"I really got an understanding of what foundational literacy is and how you need all components to be a fluent reader." - Participant feedback

 Afternoon Breakout Sessions 

Read, Write, Think and Create. In the afternoon, participants rotated through several possibilities for independent Enriched Literacy centers, teacher-led small group instruction, and a Moonshot Rocket experience.  

CREATION STATION: Participants choose a material to manipulate as a hands-on way to retell the main idea and key details of the story Biblioburro, using their graphic organizer from the morning. 
READING & WRITING STATION: Participants have a chance to explore curated collections of connected texts and try out a thinking map and a sentence stem handout to help hold students accountable for independent work as they move toward mastery of both ELA and Social Studies standards. 
FOUNDATIONAL SKILLS STATION:
Participants saw a variety of ideas for independent activities to support developing the foundational skills targeted in the morning.

 Independent Enriched Literacy Centers 

 Moonshot Reading Rocket 

Bridget Lyons, Arts Enriched Literacy Specialist and Moonshot Rocket Manager, facilitated a powerful experience to showcase how students can make personal connections to the social studies standards and the content and apply their learning through reading and writing stories to help their community.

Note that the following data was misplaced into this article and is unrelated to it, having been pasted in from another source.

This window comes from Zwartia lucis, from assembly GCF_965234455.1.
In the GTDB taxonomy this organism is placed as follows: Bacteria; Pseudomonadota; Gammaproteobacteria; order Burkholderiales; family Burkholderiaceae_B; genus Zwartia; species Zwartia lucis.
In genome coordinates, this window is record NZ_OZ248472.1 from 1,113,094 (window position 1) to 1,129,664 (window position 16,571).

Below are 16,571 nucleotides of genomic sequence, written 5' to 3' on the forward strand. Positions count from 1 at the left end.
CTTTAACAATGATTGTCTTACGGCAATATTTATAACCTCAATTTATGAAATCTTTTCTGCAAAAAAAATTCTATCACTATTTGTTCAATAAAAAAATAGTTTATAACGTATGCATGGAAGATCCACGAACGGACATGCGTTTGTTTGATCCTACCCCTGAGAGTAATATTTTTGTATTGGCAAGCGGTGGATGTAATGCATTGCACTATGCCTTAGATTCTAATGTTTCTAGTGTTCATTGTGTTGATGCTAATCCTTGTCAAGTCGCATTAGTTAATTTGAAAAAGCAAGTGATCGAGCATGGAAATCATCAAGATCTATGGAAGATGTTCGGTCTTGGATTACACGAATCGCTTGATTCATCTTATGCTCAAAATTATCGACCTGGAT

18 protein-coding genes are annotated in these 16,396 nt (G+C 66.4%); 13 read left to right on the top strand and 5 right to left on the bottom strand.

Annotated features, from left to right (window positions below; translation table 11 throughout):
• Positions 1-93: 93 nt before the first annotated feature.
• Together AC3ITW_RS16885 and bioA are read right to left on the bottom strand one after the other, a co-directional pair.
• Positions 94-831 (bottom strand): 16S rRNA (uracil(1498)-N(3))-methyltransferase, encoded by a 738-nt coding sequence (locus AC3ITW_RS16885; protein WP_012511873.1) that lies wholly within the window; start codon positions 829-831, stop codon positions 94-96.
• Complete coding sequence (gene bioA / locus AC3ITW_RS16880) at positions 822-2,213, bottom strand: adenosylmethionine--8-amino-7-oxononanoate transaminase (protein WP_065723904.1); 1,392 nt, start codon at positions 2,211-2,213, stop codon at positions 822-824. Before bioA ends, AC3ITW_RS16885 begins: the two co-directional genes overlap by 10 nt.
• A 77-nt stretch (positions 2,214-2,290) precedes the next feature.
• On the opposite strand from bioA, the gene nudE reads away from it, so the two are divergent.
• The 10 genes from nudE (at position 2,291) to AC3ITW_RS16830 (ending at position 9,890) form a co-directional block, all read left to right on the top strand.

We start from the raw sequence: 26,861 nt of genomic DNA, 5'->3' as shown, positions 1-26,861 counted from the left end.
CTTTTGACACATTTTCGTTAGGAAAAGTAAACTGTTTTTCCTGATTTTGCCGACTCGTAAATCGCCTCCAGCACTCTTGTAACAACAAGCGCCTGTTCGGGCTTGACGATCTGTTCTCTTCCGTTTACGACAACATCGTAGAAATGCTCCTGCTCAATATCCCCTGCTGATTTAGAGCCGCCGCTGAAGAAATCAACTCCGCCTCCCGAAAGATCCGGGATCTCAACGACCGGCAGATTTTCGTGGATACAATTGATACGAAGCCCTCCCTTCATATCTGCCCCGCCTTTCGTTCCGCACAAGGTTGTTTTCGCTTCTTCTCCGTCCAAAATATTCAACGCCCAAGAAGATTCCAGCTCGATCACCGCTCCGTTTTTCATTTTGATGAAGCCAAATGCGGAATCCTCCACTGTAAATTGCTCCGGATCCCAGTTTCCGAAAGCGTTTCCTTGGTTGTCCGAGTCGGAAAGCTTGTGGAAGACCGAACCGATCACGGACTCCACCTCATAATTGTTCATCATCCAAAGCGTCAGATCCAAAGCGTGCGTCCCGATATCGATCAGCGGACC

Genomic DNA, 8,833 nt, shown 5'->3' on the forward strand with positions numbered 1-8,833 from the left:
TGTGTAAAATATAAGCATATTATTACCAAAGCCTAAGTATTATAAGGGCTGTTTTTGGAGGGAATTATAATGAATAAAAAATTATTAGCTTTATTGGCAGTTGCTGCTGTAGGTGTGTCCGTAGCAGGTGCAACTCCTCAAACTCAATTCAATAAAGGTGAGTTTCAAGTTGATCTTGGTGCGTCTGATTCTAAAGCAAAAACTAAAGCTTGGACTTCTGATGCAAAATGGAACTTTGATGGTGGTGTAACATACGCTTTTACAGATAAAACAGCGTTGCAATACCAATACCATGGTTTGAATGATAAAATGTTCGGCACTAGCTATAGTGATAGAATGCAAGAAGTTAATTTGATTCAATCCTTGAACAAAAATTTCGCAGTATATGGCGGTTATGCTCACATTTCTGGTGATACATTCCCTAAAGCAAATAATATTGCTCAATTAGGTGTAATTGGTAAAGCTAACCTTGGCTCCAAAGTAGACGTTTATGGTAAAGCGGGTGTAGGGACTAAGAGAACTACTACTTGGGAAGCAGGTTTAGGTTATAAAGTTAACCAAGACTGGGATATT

Socratic Seminar for Elementary 

Kurt Wootton shared Socratic Seminars, a strategy for facilitating student-centered discussion that goes deep into text while also building critical thinking and collaboration skills. Adapted with suggestions for elementary students, this activity supports the development of oral language skills necessary for reading success while also targeting the skill of asking and answering questions. 

"The cohesiveness [of the workshop] helped me remember more information because it connected to my real world classroom." - Participant feedback

Thank you to our generous community partners for your support, including
United Way, Impact 100, John's Island Community Service League, and John's Island Foundation